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Agave plants may be a familiar sight if you live in the west. I often see agave on my walks in Oakland planted in many front gardens. It is a very distinct and dramatic looking plant with thick triangular shaped sharp leaves spiraling from the center to form a rosette. Often there are pups springing up at the base. Depending on the variety the agave can grow to be rather large both in terms of diameter of the plant and the size of a single leaf. 

Agave in a desert setting with smaller plants 'pups' growing at it's baseImage by Frauke Feind from Pixabay

Native to hot and arid areas of the Americas, Agave has been used for centuries as a source of food, tools, and fiber. Because of the often harsh climate it grows in, it’s a very slow growing plant. It has evolved to best utilize and save the scarce resource of water in the desert. 

The fibrous leaves store water internally and are armed with external spikes along the edge of the thick, waxy leaf. Both the waxiness and the spikes discourage predators and water seekers. The spikes are so sharp and durable, indiginous peoples throughout the Americas have used them as tools, particularly as awls and sewing needles, for thousands of years. 

Many species of agave bloom only once in their lifetime. A common name for one of the species is Century Plant. As the name implies, it lives close to a century before it blooms and then the whole plant dies. 

Close up of a yellow orange agave blossom with blue grey agave leaves in the backgroundImage by Anja-#pray for ukraine# #helping hands# stop the war from Pixabay 

Because of the heat in most areas where agave grows, the plant often blooms at night. Being night blooming cuts down on the available pollinators. Bats have filled this niche, including a bat that evolved and specialized alongside the agave plant to feed on the nectar and pollinate the plant as it’s main food source.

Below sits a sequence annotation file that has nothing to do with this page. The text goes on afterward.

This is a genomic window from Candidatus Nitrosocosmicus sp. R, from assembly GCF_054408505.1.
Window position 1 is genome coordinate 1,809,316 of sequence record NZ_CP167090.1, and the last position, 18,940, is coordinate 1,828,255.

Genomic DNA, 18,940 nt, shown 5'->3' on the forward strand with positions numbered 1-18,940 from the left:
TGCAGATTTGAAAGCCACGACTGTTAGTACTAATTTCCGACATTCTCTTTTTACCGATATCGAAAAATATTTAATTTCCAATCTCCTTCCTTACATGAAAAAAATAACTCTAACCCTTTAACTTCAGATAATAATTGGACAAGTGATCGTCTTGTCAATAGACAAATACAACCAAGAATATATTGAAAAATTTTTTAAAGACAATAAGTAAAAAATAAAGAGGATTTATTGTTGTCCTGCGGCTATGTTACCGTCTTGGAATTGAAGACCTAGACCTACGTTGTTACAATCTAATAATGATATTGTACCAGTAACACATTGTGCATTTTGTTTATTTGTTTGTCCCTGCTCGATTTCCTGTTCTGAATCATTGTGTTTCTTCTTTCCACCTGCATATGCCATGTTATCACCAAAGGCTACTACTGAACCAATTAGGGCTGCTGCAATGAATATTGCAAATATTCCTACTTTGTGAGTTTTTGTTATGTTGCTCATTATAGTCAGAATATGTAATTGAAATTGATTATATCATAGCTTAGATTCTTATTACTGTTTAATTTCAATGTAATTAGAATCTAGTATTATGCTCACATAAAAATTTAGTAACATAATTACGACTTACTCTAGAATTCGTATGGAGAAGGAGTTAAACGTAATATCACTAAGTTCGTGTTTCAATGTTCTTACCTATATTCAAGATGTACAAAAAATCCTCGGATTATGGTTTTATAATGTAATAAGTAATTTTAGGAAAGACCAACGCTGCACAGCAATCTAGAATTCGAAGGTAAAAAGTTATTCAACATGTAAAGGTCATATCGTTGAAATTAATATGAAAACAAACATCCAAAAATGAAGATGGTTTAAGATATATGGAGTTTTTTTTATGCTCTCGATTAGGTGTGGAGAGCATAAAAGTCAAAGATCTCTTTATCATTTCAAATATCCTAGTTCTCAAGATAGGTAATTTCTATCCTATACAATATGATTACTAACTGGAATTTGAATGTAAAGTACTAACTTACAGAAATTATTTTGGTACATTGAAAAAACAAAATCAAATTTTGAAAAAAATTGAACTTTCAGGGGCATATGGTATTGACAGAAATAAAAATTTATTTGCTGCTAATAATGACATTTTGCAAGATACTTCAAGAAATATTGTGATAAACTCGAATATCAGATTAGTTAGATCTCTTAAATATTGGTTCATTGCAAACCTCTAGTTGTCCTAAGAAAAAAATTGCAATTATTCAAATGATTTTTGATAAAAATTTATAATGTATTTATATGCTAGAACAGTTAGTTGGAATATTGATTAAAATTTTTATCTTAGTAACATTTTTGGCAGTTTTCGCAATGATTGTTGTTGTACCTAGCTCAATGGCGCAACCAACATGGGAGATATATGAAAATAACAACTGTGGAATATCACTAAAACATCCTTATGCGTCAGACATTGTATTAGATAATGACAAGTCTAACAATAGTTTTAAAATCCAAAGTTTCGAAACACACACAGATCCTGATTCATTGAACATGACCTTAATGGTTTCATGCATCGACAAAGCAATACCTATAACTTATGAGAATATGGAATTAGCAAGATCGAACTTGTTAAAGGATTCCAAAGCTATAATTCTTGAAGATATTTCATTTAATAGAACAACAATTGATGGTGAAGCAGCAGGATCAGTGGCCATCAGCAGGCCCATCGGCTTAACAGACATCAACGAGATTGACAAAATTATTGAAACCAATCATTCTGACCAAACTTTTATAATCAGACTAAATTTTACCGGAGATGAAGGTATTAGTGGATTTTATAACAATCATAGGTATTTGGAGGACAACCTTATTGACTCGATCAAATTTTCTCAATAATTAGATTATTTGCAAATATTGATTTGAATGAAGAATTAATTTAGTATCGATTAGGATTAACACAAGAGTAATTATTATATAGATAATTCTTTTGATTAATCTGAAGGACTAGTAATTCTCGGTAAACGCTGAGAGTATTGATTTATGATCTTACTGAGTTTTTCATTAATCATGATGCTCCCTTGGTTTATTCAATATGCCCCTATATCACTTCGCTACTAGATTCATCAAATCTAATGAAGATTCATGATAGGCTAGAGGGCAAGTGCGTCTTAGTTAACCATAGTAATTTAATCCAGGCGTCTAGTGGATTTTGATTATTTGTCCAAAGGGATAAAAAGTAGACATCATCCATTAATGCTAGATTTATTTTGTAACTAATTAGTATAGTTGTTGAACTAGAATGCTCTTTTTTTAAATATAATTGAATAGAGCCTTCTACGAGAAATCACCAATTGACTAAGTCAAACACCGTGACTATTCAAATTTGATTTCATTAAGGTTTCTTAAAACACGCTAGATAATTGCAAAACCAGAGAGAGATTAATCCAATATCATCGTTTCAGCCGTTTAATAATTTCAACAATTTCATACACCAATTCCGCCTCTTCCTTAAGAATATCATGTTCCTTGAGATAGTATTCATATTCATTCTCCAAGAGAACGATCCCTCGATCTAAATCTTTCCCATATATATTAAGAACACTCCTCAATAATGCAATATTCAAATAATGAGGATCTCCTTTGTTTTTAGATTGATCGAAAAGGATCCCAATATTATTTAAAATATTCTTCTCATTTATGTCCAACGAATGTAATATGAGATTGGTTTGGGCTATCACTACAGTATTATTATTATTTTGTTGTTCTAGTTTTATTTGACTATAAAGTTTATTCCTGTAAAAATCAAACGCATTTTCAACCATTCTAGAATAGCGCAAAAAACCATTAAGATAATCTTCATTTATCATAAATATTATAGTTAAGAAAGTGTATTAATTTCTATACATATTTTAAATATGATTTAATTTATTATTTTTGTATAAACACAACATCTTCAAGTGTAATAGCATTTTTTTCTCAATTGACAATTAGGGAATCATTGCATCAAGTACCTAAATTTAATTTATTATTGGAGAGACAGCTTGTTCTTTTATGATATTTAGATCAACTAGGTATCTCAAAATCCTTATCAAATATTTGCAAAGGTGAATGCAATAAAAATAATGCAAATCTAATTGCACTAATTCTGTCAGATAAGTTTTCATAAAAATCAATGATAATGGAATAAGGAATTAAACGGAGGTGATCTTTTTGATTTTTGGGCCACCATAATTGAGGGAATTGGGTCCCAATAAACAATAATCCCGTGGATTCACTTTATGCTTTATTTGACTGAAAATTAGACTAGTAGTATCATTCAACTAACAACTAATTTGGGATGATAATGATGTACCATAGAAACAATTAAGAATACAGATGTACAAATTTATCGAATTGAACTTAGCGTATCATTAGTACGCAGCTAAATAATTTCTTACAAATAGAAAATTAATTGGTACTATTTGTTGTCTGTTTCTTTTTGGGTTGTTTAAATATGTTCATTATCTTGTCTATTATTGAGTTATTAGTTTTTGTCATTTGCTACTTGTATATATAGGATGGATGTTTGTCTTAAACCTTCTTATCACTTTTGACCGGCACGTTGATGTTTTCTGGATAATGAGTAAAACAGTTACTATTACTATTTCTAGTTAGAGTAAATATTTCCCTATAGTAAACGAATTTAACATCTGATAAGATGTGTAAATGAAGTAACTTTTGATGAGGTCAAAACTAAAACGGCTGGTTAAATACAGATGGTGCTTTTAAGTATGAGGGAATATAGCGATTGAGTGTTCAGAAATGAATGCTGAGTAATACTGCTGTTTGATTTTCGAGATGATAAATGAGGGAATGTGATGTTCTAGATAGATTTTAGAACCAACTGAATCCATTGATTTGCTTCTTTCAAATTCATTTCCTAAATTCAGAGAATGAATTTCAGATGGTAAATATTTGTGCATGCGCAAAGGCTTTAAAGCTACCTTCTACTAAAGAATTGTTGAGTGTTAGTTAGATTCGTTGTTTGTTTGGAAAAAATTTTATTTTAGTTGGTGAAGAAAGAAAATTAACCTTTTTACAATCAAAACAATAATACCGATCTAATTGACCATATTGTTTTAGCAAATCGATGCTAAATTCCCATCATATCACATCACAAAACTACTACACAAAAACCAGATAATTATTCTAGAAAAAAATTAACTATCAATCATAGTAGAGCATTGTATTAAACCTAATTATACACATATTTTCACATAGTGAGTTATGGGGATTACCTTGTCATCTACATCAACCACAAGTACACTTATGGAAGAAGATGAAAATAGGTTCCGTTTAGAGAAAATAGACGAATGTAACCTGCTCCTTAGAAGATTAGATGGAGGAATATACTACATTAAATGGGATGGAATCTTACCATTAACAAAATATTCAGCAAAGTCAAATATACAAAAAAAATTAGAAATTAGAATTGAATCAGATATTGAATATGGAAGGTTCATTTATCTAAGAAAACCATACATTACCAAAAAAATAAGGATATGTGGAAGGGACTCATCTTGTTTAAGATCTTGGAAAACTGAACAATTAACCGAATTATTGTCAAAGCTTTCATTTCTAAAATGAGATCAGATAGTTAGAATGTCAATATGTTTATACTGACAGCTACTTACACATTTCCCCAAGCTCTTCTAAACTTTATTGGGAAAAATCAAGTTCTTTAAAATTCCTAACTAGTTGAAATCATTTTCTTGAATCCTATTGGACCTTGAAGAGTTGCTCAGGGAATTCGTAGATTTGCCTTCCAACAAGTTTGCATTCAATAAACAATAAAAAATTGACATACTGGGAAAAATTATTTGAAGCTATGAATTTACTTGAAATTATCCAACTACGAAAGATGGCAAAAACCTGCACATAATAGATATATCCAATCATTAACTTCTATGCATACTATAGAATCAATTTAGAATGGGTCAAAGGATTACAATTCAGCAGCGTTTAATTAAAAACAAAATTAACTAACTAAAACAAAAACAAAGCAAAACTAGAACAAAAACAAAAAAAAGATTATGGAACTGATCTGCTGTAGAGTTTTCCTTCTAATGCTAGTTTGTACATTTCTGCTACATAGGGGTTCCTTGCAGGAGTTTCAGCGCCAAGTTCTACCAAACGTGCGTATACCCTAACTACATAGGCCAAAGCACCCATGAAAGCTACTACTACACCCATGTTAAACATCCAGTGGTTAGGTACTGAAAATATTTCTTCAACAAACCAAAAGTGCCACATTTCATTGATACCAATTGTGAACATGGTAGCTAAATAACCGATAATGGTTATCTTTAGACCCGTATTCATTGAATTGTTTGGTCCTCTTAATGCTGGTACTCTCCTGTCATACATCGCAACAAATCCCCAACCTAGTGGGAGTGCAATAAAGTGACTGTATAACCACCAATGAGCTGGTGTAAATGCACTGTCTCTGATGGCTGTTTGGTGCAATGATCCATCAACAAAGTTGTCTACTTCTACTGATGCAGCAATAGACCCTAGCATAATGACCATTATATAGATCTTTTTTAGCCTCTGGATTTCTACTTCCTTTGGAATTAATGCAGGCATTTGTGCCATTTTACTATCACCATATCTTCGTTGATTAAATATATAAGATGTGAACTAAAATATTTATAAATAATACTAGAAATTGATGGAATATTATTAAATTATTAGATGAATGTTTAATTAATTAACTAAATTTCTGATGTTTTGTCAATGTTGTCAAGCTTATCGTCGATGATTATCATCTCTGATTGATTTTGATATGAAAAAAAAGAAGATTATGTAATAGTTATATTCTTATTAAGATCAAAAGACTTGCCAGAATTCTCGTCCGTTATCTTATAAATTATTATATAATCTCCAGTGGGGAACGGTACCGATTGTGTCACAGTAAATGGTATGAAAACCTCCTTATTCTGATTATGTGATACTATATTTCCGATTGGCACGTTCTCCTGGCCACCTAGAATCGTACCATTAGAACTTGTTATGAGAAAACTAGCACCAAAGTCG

Agave has long served as a resource - tools, food, nectar, and fiber - for people living in the regions where it grows. More recently, it is farmed to harvest the nectar to create vegan sweetener, tequila and mezcal mostly for markets in North  America and the global north.  

Agave cores being harvested to make tequilaImage by CamiloCote from Pixabay 

Agave faces many issues that other mono-crops face. The harvest of agave for nectar means that the plant is prevented from flowering, and all of the leaves are cut away exposing the core of the plant where the majority of the nectar is readying itself for the bloom. This means that the pollinators who rely on the nectar are denied this source of sustenance. Many bats are killed as pests, which decreases the availability of pollinators for agave and other plants that rely on bats.

Agave in bloom. A tall stalk extends from the plant with flowers at its top.Image by photosforyou from Pixabay 

The long growing period before the plant can be harvested, boom and bust periods are inevitable. The growth cycle makes this inevitable, and the farmers have to hope that their harvest coincides with a time when the prices are high and their work and patience will be rewarded. Unfortunately, the harvest can also coincide with a time when the market is flush with agave products driving down the price the farmer will receive. 

We are proud to say that we’ve sought out sustainable and equitable sources for many of our products and raw materials like agave. 

Our Agave Fiber Cloths are sourced from co-operatives where the cloths are woven by artists in the local community. The cells in these exfoliating cloths expand when moistened and are great at gently removing the dead skin from everywhere on your body. As a bonus, the cloths can be machine washed and will last for a year or two. Because they are made of natural fibers, the cloth can be composted when you are ready to part with it. 

Our newly reformulated Olive Oil & Shea Butter Sugar Scrub contains agave nectar. Along with its high moisture content, agave is rich in vitamins A, B, C, D & K agave and has anti-inflammatory properties.

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